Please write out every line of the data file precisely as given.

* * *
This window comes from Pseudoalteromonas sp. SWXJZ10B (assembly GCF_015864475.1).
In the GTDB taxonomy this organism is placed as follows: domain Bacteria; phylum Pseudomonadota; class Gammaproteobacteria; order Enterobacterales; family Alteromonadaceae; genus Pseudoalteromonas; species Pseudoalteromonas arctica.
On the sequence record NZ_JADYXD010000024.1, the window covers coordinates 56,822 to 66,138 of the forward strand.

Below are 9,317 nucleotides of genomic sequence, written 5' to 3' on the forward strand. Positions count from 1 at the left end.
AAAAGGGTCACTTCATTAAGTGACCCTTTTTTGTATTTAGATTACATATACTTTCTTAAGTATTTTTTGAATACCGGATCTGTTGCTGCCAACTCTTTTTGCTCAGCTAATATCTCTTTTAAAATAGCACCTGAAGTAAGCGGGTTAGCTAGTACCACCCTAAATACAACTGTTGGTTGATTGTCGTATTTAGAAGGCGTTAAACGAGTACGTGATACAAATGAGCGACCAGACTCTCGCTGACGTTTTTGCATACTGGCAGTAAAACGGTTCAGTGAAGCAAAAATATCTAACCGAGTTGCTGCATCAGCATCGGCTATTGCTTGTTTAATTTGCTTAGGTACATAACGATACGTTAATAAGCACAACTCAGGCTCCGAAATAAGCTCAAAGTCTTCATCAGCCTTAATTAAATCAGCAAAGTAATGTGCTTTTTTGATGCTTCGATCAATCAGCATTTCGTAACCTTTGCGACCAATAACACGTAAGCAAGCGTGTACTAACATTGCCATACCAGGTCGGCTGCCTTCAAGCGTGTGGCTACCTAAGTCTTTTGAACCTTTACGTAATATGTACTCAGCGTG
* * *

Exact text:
This window comes from Pseudoalteromonas sp. SWXJZ10B (assembly GCF_015864475.1).
In the GTDB taxonomy this organism is placed as follows: domain Bacteria; phylum Pseudomonadota; class Gammaproteobacteria; order Enterobacterales; family Alteromonadaceae; genus Pseudoalteromonas; species Pseudoalteromonas arctica.
On the sequence record NZ_JADYXD010000024.1, the window covers coordinates 56,822 to 66,138 of the forward strand.

Below are 9,317 nucleotides of genomic sequence, written 5' to 3' on the forward strand. Positions count from 1 at the left end.
AAAAGGGTCACTTCATTAAGTGACCCTTTTTTGTATTTAGATTACATATACTTTCTTAAGTATTTTTTGAATACCGGATCTGTTGCTGCCAACTCTTTTTGCTCAGCTAATATCTCTTTTAAAATAGCACCTGAAGTAAGCGGGTTAGCTAGTACCACCCTAAATACAACTGTTGGTTGATTGTCGTATTTAGAAGGCGTTAAACGAGTACGTGATACAAATGAGCGACCAGACTCTCGCTGACGTTTTTGCATACTGGCAGTAAAACGGTTCAGTGAAGCAAAAATATCTAACCGAGTTGCTGCATCAGCATCGGCTATTGCTTGTTTAATTTGCTTAGGTACATAACGATACGTTAATAAGCACAACTCAGGCTCCGAAATAAGCTCAAAGTCTTCATCAGCCTTAATTAAATCAGCAAAGTAATGTGCTTTTTTGATGCTTCGATCAATCAGCATTTCGTAACCTTTGCGACCAATAACACGTAAGCAAGCGTGTACTAACATTGCCATACCAGGTCGGCTGCCTTCAAGCGTGTGGCTACCTAAGTCTTTTGAACCTTTACGTAATATGTACTCAGCGTG